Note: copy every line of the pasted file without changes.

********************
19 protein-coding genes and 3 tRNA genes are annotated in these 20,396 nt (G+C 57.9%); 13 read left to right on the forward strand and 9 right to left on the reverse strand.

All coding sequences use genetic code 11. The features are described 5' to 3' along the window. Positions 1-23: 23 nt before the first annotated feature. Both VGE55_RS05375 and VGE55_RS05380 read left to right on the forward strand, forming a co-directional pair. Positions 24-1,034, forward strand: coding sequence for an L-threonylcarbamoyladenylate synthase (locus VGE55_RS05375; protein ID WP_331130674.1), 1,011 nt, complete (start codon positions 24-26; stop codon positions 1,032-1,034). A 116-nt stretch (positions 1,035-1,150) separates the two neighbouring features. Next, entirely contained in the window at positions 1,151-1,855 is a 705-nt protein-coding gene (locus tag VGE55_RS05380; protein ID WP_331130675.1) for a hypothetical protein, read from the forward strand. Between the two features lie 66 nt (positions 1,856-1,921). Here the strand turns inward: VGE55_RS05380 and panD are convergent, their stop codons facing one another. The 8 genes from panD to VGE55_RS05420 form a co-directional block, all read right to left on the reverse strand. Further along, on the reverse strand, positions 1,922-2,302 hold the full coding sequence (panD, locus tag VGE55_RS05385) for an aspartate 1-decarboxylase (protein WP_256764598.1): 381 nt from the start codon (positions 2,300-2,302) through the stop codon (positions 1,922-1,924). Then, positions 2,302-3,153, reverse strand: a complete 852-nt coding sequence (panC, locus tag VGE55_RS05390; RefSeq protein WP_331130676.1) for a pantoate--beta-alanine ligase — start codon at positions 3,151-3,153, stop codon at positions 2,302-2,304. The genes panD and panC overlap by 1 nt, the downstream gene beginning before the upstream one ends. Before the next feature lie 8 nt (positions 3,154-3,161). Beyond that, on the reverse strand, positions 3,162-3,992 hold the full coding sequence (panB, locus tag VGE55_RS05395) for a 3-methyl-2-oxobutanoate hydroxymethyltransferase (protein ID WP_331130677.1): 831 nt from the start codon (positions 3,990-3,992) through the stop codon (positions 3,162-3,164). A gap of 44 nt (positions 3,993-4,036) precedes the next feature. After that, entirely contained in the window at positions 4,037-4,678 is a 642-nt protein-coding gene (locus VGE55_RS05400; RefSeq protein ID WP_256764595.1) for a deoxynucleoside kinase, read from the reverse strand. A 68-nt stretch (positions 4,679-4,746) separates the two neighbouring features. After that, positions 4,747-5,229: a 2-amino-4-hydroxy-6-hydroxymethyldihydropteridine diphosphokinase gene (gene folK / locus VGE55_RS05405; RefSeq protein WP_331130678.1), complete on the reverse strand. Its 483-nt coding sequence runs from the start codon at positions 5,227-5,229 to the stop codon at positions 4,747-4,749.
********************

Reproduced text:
19 protein-coding genes and 3 tRNA genes are annotated in these 20,396 nt (G+C 57.9%); 13 read left to right on the forward strand and 9 right to left on the reverse strand.

All coding sequences use genetic code 11. The features are described 5' to 3' along the window. Positions 1-23: 23 nt before the first annotated feature. Both VGE55_RS05375 and VGE55_RS05380 read left to right on the forward strand, forming a co-directional pair. Positions 24-1,034, forward strand: coding sequence for an L-threonylcarbamoyladenylate synthase (locus VGE55_RS05375; protein ID WP_331130674.1), 1,011 nt, complete (start codon positions 24-26; stop codon positions 1,032-1,034). A 116-nt stretch (positions 1,035-1,150) separates the two neighbouring features. Next, entirely contained in the window at positions 1,151-1,855 is a 705-nt protein-coding gene (locus tag VGE55_RS05380; protein ID WP_331130675.1) for a hypothetical protein, read from the forward strand. Between the two features lie 66 nt (positions 1,856-1,921). Here the strand turns inward: VGE55_RS05380 and panD are convergent, their stop codons facing one another. The 8 genes from panD to VGE55_RS05420 form a co-directional block, all read right to left on the reverse strand. Further along, on the reverse strand, positions 1,922-2,302 hold the full coding sequence (panD, locus tag VGE55_RS05385) for an aspartate 1-decarboxylase (protein WP_256764598.1): 381 nt from the start codon (positions 2,300-2,302) through the stop codon (positions 1,922-1,924). Then, positions 2,302-3,153, reverse strand: a complete 852-nt coding sequence (panC, locus tag VGE55_RS05390; RefSeq protein WP_331130676.1) for a pantoate--beta-alanine ligase — start codon at positions 3,151-3,153, stop codon at positions 2,302-2,304. The genes panD and panC overlap by 1 nt, the downstream gene beginning before the upstream one ends. Before the next feature lie 8 nt (positions 3,154-3,161). Beyond that, on the reverse strand, positions 3,162-3,992 hold the full coding sequence (panB, locus tag VGE55_RS05395) for a 3-methyl-2-oxobutanoate hydroxymethyltransferase (protein ID WP_331130677.1): 831 nt from the start codon (positions 3,990-3,992) through the stop codon (positions 3,162-3,164). A gap of 44 nt (positions 3,993-4,036) precedes the next feature. After that, entirely contained in the window at positions 4,037-4,678 is a 642-nt protein-coding gene (locus VGE55_RS05400; RefSeq protein ID WP_256764595.1) for a deoxynucleoside kinase, read from the reverse strand. A 68-nt stretch (positions 4,679-4,746) separates the two neighbouring features. After that, positions 4,747-5,229: a 2-amino-4-hydroxy-6-hydroxymethyldihydropteridine diphosphokinase gene (gene folK / locus VGE55_RS05405; RefSeq protein WP_331130678.1), complete on the reverse strand. Its 483-nt coding sequence runs from the start codon at positions 5,227-5,229 to the stop codon at positions 4,747-4,749.